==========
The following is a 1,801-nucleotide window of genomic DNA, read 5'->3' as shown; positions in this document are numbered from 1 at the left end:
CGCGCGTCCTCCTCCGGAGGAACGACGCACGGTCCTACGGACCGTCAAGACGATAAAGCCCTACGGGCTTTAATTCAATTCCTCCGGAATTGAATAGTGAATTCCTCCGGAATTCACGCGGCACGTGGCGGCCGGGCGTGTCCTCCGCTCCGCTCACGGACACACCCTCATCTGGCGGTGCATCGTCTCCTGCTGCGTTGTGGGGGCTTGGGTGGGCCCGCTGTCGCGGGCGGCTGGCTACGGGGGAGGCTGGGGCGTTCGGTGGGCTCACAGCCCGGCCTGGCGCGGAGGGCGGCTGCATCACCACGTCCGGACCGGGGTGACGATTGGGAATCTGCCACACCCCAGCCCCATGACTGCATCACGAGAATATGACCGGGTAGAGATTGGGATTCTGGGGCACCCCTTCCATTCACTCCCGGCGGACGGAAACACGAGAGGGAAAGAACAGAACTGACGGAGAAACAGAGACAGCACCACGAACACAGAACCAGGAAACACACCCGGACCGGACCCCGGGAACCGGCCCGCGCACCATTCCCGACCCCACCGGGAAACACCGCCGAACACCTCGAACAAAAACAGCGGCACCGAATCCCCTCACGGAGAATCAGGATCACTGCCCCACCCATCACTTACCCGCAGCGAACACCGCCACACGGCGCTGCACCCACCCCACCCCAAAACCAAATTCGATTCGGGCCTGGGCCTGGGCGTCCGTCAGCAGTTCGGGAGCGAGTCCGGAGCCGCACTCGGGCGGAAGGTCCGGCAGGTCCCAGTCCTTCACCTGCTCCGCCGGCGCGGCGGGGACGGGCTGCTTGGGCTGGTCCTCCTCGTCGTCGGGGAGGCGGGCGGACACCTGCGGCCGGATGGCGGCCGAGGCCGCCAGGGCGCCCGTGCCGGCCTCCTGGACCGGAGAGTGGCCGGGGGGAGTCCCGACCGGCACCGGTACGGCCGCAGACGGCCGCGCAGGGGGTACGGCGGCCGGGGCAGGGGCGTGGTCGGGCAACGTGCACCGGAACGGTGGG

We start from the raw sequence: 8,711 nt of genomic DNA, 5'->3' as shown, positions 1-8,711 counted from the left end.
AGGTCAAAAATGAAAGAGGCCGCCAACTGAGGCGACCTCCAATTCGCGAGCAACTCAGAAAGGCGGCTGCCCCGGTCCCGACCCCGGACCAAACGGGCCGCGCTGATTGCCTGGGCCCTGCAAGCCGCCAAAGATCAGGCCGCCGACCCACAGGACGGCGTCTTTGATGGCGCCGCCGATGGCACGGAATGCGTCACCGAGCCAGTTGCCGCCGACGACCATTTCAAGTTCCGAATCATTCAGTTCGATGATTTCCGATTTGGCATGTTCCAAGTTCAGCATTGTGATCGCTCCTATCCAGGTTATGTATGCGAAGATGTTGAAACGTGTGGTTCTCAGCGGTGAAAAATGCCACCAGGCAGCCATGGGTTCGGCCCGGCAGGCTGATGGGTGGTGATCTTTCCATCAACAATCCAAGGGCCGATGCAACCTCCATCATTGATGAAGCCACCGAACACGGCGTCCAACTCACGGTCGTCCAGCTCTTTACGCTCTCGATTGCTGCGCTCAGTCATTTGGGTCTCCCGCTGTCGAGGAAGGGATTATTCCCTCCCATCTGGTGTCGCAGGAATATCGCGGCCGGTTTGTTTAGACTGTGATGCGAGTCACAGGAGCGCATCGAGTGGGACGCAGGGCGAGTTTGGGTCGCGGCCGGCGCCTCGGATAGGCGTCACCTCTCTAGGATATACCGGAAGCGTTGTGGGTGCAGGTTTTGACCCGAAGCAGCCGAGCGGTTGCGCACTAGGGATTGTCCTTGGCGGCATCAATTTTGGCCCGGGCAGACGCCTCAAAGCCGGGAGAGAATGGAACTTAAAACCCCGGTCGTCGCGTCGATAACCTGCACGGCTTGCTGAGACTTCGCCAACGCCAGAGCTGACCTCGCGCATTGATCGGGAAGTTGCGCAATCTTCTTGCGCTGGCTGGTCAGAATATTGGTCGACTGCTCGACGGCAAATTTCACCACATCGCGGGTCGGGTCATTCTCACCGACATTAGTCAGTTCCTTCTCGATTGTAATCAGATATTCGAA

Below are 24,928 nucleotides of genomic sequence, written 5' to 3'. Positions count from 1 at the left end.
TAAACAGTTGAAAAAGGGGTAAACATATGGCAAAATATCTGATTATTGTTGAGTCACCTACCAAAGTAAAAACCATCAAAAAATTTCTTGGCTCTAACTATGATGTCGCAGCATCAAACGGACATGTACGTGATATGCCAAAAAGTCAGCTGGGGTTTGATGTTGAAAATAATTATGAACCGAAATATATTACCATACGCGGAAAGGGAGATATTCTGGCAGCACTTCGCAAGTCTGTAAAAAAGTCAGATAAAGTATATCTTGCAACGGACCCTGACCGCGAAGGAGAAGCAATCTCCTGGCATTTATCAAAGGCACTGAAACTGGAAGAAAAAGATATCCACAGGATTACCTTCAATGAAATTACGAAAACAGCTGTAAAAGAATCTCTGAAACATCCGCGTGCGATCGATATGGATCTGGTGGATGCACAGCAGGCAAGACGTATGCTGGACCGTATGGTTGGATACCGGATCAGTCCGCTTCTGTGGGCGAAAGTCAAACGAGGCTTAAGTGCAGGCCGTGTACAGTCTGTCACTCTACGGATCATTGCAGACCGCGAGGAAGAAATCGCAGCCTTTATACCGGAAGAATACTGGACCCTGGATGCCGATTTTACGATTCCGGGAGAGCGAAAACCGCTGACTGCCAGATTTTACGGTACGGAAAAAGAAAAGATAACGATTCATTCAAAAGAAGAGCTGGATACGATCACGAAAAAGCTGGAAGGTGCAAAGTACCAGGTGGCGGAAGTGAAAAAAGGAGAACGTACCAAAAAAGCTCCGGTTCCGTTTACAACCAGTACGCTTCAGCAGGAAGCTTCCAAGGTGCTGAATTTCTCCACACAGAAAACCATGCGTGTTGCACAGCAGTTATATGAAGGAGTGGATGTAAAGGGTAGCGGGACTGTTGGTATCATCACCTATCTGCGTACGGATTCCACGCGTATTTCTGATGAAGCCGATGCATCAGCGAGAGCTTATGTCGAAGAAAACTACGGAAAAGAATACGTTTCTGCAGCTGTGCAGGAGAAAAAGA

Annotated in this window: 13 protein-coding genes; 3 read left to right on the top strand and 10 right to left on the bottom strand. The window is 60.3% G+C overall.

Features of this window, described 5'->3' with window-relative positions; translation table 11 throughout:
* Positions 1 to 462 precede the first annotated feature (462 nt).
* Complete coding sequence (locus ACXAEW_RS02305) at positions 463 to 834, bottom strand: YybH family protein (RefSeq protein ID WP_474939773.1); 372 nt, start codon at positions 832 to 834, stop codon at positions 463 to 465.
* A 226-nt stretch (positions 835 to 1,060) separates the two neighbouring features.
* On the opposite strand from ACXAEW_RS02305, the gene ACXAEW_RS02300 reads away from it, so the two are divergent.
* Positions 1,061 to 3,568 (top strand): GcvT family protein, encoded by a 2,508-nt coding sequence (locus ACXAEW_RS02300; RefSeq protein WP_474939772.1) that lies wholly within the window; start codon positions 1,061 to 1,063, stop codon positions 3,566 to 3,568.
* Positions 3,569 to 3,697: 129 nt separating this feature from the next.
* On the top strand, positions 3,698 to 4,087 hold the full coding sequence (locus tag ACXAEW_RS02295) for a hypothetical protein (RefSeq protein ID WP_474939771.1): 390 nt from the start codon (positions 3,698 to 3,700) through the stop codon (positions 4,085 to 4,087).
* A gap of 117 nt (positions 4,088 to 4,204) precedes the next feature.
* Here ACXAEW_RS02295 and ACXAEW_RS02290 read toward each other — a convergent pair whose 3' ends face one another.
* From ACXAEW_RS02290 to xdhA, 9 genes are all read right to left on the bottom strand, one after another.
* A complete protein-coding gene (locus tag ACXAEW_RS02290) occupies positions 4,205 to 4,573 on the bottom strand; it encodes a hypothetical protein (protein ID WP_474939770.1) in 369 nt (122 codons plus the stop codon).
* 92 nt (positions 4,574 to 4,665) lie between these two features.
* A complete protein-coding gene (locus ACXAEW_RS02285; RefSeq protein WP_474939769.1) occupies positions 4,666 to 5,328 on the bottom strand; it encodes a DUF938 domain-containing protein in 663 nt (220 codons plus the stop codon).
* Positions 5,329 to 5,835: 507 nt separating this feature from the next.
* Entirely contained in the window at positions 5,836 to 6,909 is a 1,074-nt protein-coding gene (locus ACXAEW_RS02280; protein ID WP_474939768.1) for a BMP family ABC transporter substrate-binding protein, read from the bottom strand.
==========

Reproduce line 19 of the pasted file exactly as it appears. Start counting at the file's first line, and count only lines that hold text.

* A complete protein-coding gene (locus tag ACXAEW_RS02290) occupies positions 4,205 to 4,573 on the bottom strand; it encodes a hypothetical protein (protein ID WP_474939770.1) in 369 nt (122 codons plus the stop codon).